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post #7 of 15 Old 04-29-2009, 12:45 PM
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On a similiar note, (sort of) what is a good snail to have in an aquarium that doesn't reproduce like crazy??
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post #8 of 15 Old 04-29-2009, 02:35 PM
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Do you know what kind of snails you have?
Malaysian tumpeter snails, bladder snails, and ramshorns are the ones that most often hitch hike in plants.
Nerite snails are good ones to have, great algae eaters and rarely reproduce in fresh water.
Mystery snails are also nice, they lay large egg clutches above the water line, so if you are not looking to have more snails the eggs can easily be removed.
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post #9 of 15 Old 04-29-2009, 04:13 PM
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Your rocks wernt prepared right, you gotta boil em for about an hour or so, then bake them at 350 for about an hour, washing off does nothing.
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post #10 of 15 Old 04-30-2009, 09:47 AM
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Boiling rocks may cause them to explode (as some other posters on this forum have indicated), not sure if baking will do the same, but it is not necessary. Washing in very hot water with a scrub brush would remove anything on the surface like parasites which is all that really matters, and snail eggs, although I doubt this is how they arrived; plants, as someone suggested, is the usual carrier. Washing plants carefully in water with your fingertips will remove smail eggs and tiny snails, assuming the leaves are large enought to make this feasible.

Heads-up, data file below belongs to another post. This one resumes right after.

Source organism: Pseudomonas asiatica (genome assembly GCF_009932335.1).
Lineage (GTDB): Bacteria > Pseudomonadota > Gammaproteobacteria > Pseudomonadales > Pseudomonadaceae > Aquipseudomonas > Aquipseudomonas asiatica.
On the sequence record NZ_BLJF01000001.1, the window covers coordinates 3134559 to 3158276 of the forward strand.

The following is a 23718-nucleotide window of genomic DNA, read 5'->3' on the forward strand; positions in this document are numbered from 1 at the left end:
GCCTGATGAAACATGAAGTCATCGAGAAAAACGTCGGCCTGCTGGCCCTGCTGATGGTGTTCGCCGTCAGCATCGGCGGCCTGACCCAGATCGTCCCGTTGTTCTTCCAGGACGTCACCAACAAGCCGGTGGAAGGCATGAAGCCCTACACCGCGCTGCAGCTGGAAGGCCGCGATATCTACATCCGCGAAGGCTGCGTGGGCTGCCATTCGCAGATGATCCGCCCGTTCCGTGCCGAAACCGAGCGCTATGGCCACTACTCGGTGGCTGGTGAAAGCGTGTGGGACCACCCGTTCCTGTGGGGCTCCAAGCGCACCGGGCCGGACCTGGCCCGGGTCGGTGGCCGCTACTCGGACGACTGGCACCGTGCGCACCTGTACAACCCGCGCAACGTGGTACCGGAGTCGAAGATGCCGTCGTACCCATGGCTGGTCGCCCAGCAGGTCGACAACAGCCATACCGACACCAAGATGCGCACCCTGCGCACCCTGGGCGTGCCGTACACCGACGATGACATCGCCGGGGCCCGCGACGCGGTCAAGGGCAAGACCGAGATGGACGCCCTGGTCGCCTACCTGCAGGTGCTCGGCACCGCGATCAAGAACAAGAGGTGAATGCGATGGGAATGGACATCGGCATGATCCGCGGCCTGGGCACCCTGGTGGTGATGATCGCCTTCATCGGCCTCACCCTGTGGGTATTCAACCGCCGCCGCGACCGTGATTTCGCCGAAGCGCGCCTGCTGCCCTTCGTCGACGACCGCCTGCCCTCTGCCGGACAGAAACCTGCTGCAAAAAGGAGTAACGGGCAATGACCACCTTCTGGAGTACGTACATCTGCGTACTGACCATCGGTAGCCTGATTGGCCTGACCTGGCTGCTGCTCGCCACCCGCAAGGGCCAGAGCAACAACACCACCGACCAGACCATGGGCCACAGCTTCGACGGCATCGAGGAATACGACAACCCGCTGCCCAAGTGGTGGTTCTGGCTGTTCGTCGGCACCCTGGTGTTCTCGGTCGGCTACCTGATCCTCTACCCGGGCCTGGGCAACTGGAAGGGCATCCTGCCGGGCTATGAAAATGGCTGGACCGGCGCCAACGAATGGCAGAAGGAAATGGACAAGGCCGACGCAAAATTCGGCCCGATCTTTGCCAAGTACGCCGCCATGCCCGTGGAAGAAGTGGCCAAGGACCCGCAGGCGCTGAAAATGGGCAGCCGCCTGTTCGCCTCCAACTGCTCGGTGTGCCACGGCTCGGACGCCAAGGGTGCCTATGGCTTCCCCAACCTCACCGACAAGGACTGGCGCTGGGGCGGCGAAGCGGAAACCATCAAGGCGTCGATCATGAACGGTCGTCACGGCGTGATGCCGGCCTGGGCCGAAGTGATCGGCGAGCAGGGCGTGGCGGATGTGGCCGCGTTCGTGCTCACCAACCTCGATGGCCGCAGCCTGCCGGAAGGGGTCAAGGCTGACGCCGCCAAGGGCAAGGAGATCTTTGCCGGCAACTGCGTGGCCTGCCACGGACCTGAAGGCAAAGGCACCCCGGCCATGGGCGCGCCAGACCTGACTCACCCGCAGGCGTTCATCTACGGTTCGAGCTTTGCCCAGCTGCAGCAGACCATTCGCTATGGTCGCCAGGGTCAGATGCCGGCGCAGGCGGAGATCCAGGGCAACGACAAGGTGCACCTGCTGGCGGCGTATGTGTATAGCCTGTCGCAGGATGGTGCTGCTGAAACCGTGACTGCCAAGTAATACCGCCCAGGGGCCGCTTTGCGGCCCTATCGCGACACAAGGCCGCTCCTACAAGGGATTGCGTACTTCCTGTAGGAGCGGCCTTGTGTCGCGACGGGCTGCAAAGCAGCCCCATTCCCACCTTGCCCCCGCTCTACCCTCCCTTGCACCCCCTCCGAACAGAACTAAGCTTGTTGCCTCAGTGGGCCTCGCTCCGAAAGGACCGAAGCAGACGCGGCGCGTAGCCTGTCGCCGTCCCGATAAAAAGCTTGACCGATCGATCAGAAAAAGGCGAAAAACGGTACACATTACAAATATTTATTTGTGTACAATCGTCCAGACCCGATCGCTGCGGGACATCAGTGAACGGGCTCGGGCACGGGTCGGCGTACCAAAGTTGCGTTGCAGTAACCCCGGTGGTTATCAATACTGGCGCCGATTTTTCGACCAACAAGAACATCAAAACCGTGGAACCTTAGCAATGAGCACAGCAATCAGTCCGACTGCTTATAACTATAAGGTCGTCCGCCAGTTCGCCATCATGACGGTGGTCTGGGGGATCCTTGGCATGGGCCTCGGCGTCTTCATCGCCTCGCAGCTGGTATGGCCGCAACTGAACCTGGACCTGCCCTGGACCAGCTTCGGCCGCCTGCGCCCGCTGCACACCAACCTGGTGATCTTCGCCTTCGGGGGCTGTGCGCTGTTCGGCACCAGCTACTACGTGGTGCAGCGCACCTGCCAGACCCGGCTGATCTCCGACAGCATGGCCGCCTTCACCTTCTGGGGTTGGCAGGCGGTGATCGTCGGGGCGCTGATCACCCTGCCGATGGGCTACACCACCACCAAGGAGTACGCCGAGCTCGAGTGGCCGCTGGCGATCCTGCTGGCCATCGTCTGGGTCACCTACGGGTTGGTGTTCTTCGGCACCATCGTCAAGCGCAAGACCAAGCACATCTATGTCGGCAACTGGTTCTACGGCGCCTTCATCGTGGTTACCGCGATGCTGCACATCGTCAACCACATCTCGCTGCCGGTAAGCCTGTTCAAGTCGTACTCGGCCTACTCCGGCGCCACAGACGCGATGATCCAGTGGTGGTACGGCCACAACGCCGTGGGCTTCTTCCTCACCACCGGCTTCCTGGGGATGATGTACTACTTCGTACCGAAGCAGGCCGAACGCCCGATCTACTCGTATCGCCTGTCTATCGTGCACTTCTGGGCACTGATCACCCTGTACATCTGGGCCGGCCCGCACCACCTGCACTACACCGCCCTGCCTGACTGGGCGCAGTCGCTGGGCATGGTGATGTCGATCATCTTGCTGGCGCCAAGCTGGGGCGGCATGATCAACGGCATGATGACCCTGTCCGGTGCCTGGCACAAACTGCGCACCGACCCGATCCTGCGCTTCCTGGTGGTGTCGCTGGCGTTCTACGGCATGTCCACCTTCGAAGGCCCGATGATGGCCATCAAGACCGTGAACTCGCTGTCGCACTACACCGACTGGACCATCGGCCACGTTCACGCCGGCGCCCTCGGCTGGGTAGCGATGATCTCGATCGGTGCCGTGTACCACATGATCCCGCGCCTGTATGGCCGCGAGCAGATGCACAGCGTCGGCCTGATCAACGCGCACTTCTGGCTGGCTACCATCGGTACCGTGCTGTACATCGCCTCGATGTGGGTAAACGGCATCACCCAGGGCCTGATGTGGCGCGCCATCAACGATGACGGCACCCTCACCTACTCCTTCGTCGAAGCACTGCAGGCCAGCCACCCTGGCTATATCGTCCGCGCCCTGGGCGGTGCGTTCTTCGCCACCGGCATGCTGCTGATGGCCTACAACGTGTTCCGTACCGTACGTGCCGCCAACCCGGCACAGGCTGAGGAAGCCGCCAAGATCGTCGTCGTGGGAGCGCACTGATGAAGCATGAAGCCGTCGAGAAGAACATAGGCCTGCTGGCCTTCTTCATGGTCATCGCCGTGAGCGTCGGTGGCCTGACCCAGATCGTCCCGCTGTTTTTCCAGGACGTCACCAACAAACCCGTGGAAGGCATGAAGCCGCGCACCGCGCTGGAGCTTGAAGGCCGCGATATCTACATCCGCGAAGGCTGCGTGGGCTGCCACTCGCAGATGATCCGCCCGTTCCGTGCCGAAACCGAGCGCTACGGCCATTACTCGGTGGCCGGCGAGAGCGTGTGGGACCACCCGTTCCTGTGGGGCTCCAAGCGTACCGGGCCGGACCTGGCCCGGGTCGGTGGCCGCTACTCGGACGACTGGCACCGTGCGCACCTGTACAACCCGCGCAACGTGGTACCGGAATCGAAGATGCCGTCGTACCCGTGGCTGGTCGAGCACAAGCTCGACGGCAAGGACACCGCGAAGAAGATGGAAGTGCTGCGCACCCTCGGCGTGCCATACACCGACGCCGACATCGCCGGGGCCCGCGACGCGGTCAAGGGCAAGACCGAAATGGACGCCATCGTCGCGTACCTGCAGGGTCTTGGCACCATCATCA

Mystery snails can get large and I have not seen them recommended for basic tank snails. They also contribute to the bioload, and the bigger they are...

Good normal snails in aquaria are Malaysian livebearer (sometimes called trumpet or horn of plenty snails because they are long and ridged like a horn of plenty) that burrow throughout the substrate keeping it cleaner and less chance of anaerobic conditions than otherwise, and the common pond snails will graze leaves and everything for algae and uneaten food. All snails will reproduce (unless the water is too soft and acidic, because they lack the necessary calcium for their shells) but will remain within manageable limits provided the tank is properly maintained and they don't have more food than what they can find. A population of snails within reason is another sign of a healthy aquarium.

Byron Hosking, BMus, MA
Vancouver, BC, Canada

The aquarist is one who must learn the ways of the biologist, the chemist, and the veterinarian. [unknown source]

Something we all need to remember: The fish you've acquired was quite happy not being owned by you, minding its own business. If youíre going to take it under your wing then youíre responsible for it. Every aspect of its life is under your control, from water quality and temperature to swimming space. [Nathan Hill in PFK]